Kind of scary, huh? I find it to be a warning to me. As one human in a community of humans, I hope that I do better at seeing the whole, real person underneath these external expressions. But, I probably don’t. We all make two mistakes — we observe through the particular focus of our own eyes, and we so often see only the things that we are keyed in to see (keyword searching, anyone?). It might be all I CAN do — so just be aware: I’m only slightly better at judging you than Google Adsense… and therefore I shall attempt to leave that judgement to God.
I was reading Susan’s post this morning ( Portrait of Ourselves ) — I don’t think I have ever been so self-assured. My mistakes or missteps are more often because of being so uncertain that my view of the world is right or has any value. That may have saved me from some missteps – but it certainly has caused many others.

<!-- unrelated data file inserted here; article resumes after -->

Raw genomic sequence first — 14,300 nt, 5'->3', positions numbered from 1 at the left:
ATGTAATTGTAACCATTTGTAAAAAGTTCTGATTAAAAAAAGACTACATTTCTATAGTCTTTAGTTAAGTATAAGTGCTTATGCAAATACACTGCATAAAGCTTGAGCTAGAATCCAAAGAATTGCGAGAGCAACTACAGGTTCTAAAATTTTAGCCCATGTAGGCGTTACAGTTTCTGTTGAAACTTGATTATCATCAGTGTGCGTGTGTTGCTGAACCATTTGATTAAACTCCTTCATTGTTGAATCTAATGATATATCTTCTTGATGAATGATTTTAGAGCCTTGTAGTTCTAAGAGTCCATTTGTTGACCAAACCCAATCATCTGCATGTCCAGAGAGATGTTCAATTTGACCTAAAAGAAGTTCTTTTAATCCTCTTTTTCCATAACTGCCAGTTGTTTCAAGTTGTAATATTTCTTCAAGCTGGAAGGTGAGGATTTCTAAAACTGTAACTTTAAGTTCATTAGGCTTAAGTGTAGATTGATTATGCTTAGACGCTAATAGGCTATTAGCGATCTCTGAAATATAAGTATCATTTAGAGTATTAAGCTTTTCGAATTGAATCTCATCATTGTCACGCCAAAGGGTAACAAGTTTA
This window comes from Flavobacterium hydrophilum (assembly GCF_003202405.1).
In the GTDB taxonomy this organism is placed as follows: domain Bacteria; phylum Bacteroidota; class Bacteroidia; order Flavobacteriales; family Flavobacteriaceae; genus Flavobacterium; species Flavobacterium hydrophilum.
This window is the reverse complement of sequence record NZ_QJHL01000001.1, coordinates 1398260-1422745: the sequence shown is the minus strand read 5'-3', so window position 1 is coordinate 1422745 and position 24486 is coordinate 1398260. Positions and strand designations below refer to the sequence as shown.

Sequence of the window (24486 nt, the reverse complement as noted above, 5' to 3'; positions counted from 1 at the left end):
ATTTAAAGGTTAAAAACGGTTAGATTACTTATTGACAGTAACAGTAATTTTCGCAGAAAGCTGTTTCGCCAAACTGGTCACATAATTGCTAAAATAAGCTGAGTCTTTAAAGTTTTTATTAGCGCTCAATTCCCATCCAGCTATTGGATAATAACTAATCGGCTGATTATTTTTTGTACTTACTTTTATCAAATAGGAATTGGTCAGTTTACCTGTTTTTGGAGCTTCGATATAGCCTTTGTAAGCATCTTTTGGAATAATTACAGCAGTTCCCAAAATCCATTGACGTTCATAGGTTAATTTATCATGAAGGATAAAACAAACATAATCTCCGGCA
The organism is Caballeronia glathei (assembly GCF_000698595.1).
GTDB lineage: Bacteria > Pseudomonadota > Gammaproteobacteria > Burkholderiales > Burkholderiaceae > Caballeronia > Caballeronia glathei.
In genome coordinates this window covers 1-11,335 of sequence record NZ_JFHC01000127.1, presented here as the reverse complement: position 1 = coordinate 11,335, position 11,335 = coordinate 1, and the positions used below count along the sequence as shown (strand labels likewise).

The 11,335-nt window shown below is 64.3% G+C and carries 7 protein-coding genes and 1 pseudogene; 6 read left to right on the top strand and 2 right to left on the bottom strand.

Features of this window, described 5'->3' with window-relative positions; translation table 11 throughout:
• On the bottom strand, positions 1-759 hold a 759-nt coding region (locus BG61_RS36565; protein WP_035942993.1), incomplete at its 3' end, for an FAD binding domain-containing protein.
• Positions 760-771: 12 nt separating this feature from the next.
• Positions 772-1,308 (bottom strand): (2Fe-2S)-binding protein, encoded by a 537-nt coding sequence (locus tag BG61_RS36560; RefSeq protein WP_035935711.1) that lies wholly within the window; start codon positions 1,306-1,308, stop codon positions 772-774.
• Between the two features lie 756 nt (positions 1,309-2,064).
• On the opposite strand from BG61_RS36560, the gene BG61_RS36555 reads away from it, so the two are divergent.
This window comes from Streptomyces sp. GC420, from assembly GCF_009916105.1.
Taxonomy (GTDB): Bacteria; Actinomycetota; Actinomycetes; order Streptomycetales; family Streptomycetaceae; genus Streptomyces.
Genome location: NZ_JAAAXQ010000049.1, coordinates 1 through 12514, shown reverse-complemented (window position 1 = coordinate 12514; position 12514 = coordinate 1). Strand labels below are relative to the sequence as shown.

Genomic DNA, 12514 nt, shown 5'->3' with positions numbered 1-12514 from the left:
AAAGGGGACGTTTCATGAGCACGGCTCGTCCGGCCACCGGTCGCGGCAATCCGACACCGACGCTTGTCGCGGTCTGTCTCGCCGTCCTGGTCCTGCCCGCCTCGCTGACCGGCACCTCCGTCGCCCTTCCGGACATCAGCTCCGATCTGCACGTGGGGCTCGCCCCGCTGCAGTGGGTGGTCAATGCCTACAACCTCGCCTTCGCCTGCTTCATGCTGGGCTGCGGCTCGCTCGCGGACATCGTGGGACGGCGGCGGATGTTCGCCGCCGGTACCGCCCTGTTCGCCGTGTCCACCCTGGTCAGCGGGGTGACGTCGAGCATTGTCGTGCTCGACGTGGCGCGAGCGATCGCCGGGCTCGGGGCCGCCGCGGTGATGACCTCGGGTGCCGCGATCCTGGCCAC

I am only getting to the point of “I will no longer serve that which I no longer believe in…” only in my 6th decade. Only now am I beginning to be brave enough to figure out what I no longer believe in. There are things that I have never believed in, true. But, there are some things that I have to look in the mirror and say “Honey – give it up. You just don’t believe that. Not now.” And that is rather scary to me.
I discover these things about myself often through reading – through characters I find in novels. The authors that put those stories into words do affect me by letting the characters speak and act.
Thanks Susan for the reflection — and for the focus it helps to bring to my own discovery process.